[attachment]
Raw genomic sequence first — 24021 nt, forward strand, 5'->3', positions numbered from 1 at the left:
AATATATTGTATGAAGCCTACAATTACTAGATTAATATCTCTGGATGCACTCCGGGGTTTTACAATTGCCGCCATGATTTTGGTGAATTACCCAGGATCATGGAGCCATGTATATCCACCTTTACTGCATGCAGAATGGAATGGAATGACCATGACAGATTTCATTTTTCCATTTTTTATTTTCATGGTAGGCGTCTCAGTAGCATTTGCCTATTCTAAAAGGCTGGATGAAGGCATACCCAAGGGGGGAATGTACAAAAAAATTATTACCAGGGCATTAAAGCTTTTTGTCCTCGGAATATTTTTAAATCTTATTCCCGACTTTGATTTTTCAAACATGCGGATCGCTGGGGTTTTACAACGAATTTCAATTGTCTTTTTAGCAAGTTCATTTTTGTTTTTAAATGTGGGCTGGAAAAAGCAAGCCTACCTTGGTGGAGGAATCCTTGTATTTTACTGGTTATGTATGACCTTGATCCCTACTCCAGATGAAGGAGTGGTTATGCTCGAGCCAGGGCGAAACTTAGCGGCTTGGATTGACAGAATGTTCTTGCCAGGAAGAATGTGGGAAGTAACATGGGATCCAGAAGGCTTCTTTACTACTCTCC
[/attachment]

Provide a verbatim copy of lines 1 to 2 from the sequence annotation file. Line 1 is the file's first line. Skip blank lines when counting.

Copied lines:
Raw genomic sequence first — 24021 nt, forward strand, 5'->3', positions numbered from 1 at the left:
AATATATTGTATGAAGCCTACAATTACTAGATTAATATCTCTGGATGCACTCCGGGGTTTTACAATTGCCGCCATGATTTTGGTGAATTACCCAGGATCATGGAGCCATGTATATCCACCTTTACTGCATGCAGAATGGAATGGAATGACCATGACAGATTTCATTTTTCCATTTTTTATTTTCATGGTAGGCGTCTCAGTAGCATTTGCCTATTCTAAAAGGCTGGATGAAGGCATACCCAAGGGGGGAATGTACAAAAAAATTATTACCAGGGCATTAAAGCTTTTTGTCCTCGGAATATTTTTAAATCTTATTCCCGACTTTGATTTTTCAAACATGCGGATCGCTGGGGTTTTACAACGAATTTCAATTGTCTTTTTAGCAAGTTCATTTTTGTTTTTAAATGTGGGCTGGAAAAAGCAAGCCTACCTTGGTGGAGGAATCCTTGTATTTTACTGGTTATGTATGACCTTGATCCCTACTCCAGATGAAGGAGTGGTTATGCTCGAGCCAGGGCGAAACTTAGCGGCTTGGATTGACAGAATGTTCTTGCCAGGAAGAATGTGGGAAGTAACATGGGATCCAGAAGGCTTCTTTACTACTCTCC